Alexander the Great (Members Only)

Digital History of Alexander the Great

a key to global education: Vitruvian Man by Leonardo da Vinci

WisdomMaps: The Future of the Past


Experience our digital history of Alexander the Great with WisdomMaps!

Perspective


Alexander III of Macedon (356 – 323 BCE), known to history as Alexander the Great, was a king of the northern Greek realm of Macedon. He succeeded his father King Philip II to the throne at the age of 20, and spent most of his early years of rule carrying out a long military campaign from Anatolia to Egypt. By the age of thirty, he had created one of the largest empires in history that took him to northwestern India before turning back. He was undefeated in battle and is widely considered to be one of history’s greatest and most audacious military commanders.

As a young man, Alexander was tutored by Aristotle. When his father Philip was assassinated in 336 BCE, Alexander assumed the throne of the Kingdom of Macedon. After destroying a hotbed of opposition in the city of Thebes, Alexander made himself governor-general of Greece. He then set out to realize his father’s dream of uniting all Greeks in war on Persia.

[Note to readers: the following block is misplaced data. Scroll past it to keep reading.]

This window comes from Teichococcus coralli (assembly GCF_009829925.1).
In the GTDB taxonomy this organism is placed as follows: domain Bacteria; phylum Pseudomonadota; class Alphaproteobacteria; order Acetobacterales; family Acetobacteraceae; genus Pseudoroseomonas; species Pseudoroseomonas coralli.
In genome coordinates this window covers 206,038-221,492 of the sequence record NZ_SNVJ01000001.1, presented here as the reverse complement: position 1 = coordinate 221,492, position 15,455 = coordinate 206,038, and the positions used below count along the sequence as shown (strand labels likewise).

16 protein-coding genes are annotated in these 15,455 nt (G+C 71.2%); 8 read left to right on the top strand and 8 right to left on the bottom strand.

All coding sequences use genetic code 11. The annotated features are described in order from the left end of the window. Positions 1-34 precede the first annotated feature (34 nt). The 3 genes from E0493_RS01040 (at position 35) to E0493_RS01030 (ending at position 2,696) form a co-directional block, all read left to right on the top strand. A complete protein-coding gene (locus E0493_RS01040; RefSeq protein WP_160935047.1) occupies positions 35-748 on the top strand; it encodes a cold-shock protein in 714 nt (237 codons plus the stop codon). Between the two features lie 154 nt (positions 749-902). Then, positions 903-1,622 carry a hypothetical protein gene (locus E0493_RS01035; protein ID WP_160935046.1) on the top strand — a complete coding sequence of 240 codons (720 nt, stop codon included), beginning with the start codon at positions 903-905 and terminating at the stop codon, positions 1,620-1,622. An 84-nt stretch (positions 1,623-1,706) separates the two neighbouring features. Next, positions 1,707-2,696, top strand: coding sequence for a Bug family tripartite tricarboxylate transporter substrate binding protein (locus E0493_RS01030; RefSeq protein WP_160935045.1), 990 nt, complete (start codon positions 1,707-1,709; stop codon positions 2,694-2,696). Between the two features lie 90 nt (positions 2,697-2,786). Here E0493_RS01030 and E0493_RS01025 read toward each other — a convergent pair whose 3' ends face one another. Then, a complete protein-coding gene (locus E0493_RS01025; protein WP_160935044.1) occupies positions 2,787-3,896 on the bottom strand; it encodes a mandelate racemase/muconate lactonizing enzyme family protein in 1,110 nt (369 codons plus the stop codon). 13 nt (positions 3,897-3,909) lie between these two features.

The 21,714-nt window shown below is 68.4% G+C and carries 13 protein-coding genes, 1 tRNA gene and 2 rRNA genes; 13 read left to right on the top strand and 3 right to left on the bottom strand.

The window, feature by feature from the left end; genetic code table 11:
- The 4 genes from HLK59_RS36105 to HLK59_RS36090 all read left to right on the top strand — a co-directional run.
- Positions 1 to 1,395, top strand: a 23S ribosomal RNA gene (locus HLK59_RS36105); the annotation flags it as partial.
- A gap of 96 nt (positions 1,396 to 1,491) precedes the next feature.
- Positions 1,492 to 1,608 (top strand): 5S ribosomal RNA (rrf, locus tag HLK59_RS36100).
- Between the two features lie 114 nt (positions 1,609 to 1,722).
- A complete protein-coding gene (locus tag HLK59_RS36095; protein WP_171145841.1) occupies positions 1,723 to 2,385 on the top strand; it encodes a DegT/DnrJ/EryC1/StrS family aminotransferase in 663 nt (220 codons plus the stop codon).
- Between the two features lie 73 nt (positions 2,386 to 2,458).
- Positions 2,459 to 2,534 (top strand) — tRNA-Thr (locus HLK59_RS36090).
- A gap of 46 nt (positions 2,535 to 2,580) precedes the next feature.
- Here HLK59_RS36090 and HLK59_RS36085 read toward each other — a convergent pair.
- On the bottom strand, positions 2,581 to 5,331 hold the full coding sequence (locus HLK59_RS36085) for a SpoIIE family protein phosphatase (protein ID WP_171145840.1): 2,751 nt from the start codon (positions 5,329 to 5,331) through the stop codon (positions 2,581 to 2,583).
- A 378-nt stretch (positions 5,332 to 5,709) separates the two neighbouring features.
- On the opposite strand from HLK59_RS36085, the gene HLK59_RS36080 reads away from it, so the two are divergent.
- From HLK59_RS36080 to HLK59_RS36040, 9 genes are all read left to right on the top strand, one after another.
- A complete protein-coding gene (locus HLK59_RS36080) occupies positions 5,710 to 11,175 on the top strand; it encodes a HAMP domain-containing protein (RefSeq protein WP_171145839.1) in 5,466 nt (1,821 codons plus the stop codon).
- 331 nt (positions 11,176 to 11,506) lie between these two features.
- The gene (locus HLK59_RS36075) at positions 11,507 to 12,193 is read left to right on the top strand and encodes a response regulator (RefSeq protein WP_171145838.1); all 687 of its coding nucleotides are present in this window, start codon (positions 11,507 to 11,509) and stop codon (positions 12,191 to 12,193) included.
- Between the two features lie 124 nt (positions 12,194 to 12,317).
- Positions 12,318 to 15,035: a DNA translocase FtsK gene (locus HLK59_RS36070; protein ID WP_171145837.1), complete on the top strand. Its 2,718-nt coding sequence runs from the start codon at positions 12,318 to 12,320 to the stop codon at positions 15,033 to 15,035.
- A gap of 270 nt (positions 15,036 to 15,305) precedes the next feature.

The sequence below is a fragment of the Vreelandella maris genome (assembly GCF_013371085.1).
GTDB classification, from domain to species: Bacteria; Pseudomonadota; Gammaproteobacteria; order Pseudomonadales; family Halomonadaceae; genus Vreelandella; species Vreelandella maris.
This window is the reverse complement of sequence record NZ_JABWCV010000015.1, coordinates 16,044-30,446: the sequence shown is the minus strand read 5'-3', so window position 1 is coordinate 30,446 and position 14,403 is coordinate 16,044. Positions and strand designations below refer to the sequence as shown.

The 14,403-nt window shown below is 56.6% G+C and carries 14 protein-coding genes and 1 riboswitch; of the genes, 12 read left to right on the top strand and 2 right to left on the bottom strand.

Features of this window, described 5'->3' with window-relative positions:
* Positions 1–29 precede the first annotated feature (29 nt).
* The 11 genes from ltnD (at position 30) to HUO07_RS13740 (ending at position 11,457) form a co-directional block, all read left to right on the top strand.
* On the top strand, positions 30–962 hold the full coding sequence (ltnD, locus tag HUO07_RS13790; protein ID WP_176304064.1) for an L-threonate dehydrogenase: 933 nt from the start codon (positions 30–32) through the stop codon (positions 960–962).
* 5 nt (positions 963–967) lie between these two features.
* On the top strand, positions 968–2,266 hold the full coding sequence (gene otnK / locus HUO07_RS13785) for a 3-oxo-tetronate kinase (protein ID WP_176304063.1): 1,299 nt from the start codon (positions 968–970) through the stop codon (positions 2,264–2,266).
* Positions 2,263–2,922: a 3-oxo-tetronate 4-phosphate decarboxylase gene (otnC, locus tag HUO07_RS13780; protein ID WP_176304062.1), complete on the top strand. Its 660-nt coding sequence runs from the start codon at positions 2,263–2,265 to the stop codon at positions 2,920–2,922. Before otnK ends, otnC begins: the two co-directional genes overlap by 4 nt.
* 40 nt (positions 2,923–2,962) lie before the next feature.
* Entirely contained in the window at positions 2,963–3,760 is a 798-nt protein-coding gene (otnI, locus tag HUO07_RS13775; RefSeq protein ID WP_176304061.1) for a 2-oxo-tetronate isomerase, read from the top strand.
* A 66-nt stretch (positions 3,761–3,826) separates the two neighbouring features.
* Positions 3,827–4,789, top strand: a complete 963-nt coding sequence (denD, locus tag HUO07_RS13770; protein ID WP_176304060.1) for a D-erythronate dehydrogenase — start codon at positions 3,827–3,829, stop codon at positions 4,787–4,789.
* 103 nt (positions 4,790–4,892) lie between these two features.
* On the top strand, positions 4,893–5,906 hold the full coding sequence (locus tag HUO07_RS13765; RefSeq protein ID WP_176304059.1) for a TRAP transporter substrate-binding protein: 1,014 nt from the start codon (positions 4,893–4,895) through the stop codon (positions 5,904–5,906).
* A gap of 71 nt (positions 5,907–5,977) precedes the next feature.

Alexander invaded the Persian Achaemenid Empire in 334 BCE and began a campaign of revenge and conquest that lasted a decade. He broke Persia’s military spine in a series of decisive battles that overthrew King Darius III and conquered the Achaemenid Empire completely. Now, his own empire stretched from Greece to India. Alexander had aspired to reach the “ends of the world and the Great Outer Sea” when he invaded India in 326 BCE. His objective seemed to be within reach when he defeated King Porus and his war elephants at the Battle of the Hydaspes on the banks of the Indus River. But shortly afterwards, his troops mutinied and demanded they return to Greece. After a dreadful march through the Gedrosian Desert, they reached Babylon, where Alexander planned to establish his capital. But he died there, partly because of alcohol poisoning, in 323 BCE. He never realized his planned invasion of Arabia. Alexander failed to name a successor, and soon after his death, his empire was sundered by civil war.

Alexander’s legacy includes the diffusion of Greek culture through the Hellenistic kingdoms spawned by his conquests, and their religious syncretism of Greco-Buddhism and Hellenistic Judaism. More than twenty cities carried his name. The most famous of these was Alexandria in Egypt, a settlement of Greek colonists that spread Hellenistic civilization throughout the Roman Empire. Alexander was a seen as a classical hero in the manner of his own hero Achilles, and he assumed an outsized role in the history and myth of Mediterranean and Near Eastern cultures.

That said, here’s our assortment… please enjoy! When you’re done perusing a map, just close it, and you’ll be back here.


Index

Macedonia: Power | Philip: ArmyUnification | Alexander: Childhood | Rebellion: Asia MinorGreeceThebesAftermath | Campaign: AsiaInceptionHephaestionAttack on the Persian EmpireSeditionCentral AsiaCultural FusionIndiaReturn to GreeceDemise | Legacy



Up to Index

Up to Index

Up to Index


Our Courses

%d bloggers like this: